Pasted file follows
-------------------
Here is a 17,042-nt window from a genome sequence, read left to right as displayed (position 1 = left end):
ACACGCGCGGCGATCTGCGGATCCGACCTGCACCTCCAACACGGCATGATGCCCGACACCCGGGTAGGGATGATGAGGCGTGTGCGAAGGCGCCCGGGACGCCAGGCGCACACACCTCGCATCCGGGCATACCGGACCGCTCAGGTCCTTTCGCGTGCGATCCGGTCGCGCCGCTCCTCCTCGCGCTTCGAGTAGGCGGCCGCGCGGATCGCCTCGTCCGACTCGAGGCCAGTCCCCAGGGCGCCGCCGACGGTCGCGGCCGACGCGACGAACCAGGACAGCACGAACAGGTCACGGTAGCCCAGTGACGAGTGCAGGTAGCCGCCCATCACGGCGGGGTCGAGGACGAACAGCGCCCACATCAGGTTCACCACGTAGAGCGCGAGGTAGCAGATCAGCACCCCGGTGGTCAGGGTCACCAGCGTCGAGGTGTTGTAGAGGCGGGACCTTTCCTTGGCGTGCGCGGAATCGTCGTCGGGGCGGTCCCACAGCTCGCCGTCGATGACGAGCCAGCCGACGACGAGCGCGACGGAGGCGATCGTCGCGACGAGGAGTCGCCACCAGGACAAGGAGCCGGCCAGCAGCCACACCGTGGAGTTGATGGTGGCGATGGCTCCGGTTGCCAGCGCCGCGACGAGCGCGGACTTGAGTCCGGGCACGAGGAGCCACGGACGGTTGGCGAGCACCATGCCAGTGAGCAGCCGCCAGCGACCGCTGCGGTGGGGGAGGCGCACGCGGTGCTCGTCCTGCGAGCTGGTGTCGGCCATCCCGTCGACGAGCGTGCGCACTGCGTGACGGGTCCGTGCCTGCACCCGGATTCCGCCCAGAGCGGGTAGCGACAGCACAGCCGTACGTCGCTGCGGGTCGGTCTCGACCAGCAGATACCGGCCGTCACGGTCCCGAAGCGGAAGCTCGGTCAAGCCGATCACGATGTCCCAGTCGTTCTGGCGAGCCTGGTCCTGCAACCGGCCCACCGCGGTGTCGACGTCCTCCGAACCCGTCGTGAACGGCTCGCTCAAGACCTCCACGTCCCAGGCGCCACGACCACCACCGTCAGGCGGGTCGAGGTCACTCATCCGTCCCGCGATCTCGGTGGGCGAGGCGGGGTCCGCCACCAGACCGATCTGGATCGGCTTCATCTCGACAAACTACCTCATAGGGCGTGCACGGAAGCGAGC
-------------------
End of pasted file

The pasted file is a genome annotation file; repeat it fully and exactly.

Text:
Here is a 17,042-nt window from a genome sequence, read left to right as displayed (position 1 = left end):
ACACGCGCGGCGATCTGCGGATCCGACCTGCACCTCCAACACGGCATGATGCCCGACACCCGGGTAGGGATGATGAGGCGTGTGCGAAGGCGCCCGGGACGCCAGGCGCACACACCTCGCATCCGGGCATACCGGACCGCTCAGGTCCTTTCGCGTGCGATCCGGTCGCGCCGCTCCTCCTCGCGCTTCGAGTAGGCGGCCGCGCGGATCGCCTCGTCCGACTCGAGGCCAGTCCCCAGGGCGCCGCCGACGGTCGCGGCCGACGCGACGAACCAGGACAGCACGAACAGGTCACGGTAGCCCAGTGACGAGTGCAGGTAGCCGCCCATCACGGCGGGGTCGAGGACGAACAGCGCCCACATCAGGTTCACCACGTAGAGCGCGAGGTAGCAGATCAGCACCCCGGTGGTCAGGGTCACCAGCGTCGAGGTGTTGTAGAGGCGGGACCTTTCCTTGGCGTGCGCGGAATCGTCGTCGGGGCGGTCCCACAGCTCGCCGTCGATGACGAGCCAGCCGACGACGAGCGCGACGGAGGCGATCGTCGCGACGAGGAGTCGCCACCAGGACAAGGAGCCGGCCAGCAGCCACACCGTGGAGTTGATGGTGGCGATGGCTCCGGTTGCCAGCGCCGCGACGAGCGCGGACTTGAGTCCGGGCACGAGGAGCCACGGACGGTTGGCGAGCACCATGCCAGTGAGCAGCCGCCAGCGACCGCTGCGGTGGGGGAGGCGCACGCGGTGCTCGTCCTGCGAGCTGGTGTCGGCCATCCCGTCGACGAGCGTGCGCACTGCGTGACGGGTCCGTGCCTGCACCCGGATTCCGCCCAGAGCGGGTAGCGACAGCACAGCCGTACGTCGCTGCGGGTCGGTCTCGACCAGCAGATACCGGCCGTCACGGTCCCGAAGCGGAAGCTCGGTCAAGCCGATCACGATGTCCCAGTCGTTCTGGCGAGCCTGGTCCTGCAACCGGCCCACCGCGGTGTCGACGTCCTCCGAACCCGTCGTGAACGGCTCGCTCAAGACCTCCACGTCCCAGGCGCCACGACCACCACCGTCAGGCGGGTCGAGGTCACTCATCCGTCCCGCGATCTCGGTGGGCGAGGCGGGGTCCGCCACCAGACCGATCTGGATCGGCTTCATCTCGACAAACTACCTCATAGGGCGTGCACGGAAGCGAGC